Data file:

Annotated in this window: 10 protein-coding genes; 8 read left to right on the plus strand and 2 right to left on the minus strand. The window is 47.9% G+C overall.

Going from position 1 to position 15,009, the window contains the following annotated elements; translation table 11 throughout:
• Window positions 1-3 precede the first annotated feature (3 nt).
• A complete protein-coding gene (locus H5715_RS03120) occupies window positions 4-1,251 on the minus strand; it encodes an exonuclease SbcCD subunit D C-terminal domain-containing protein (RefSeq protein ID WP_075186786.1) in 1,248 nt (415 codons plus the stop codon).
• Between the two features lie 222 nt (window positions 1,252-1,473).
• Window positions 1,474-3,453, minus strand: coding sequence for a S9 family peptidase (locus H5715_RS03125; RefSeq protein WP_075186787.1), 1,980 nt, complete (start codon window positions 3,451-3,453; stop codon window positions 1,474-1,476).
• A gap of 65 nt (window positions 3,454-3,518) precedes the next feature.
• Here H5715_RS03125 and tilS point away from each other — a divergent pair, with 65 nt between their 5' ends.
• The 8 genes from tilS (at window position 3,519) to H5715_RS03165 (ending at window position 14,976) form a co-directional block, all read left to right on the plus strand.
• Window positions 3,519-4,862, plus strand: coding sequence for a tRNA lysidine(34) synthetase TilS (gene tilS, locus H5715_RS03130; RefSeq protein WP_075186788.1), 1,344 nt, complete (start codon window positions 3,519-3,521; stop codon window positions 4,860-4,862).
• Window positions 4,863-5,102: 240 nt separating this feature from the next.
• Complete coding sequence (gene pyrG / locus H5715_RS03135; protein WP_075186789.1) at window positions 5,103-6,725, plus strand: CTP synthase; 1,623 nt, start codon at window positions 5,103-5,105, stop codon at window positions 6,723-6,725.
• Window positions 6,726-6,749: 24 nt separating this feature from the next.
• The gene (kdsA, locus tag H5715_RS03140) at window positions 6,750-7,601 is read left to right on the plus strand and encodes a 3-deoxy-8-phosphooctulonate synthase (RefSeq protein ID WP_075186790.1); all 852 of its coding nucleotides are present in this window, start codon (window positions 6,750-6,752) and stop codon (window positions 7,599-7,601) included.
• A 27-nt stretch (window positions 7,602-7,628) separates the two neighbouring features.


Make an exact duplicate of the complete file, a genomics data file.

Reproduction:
Annotated in this window: 10 protein-coding genes; 8 read left to right on the plus strand and 2 right to left on the minus strand. The window is 47.9% G+C overall.

Going from position 1 to position 15,009, the window contains the following annotated elements; translation table 11 throughout:
• Window positions 1-3 precede the first annotated feature (3 nt).
• A complete protein-coding gene (locus H5715_RS03120) occupies window positions 4-1,251 on the minus strand; it encodes an exonuclease SbcCD subunit D C-terminal domain-containing protein (RefSeq protein ID WP_075186786.1) in 1,248 nt (415 codons plus the stop codon).
• Between the two features lie 222 nt (window positions 1,252-1,473).
• Window positions 1,474-3,453, minus strand: coding sequence for a S9 family peptidase (locus H5715_RS03125; RefSeq protein WP_075186787.1), 1,980 nt, complete (start codon window positions 3,451-3,453; stop codon window positions 1,474-1,476).
• A gap of 65 nt (window positions 3,454-3,518) precedes the next feature.
• Here H5715_RS03125 and tilS point away from each other — a divergent pair, with 65 nt between their 5' ends.
• The 8 genes from tilS (at window position 3,519) to H5715_RS03165 (ending at window position 14,976) form a co-directional block, all read left to right on the plus strand.
• Window positions 3,519-4,862, plus strand: coding sequence for a tRNA lysidine(34) synthetase TilS (gene tilS, locus H5715_RS03130; RefSeq protein WP_075186788.1), 1,344 nt, complete (start codon window positions 3,519-3,521; stop codon window positions 4,860-4,862).
• Window positions 4,863-5,102: 240 nt separating this feature from the next.
• Complete coding sequence (gene pyrG / locus H5715_RS03135; protein WP_075186789.1) at window positions 5,103-6,725, plus strand: CTP synthase; 1,623 nt, start codon at window positions 5,103-5,105, stop codon at window positions 6,723-6,725.
• Window positions 6,726-6,749: 24 nt separating this feature from the next.
• The gene (kdsA, locus tag H5715_RS03140) at window positions 6,750-7,601 is read left to right on the plus strand and encodes a 3-deoxy-8-phosphooctulonate synthase (RefSeq protein ID WP_075186790.1); all 852 of its coding nucleotides are present in this window, start codon (window positions 6,750-6,752) and stop codon (window positions 7,599-7,601) included.
• A 27-nt stretch (window positions 7,602-7,628) separates the two neighbouring features.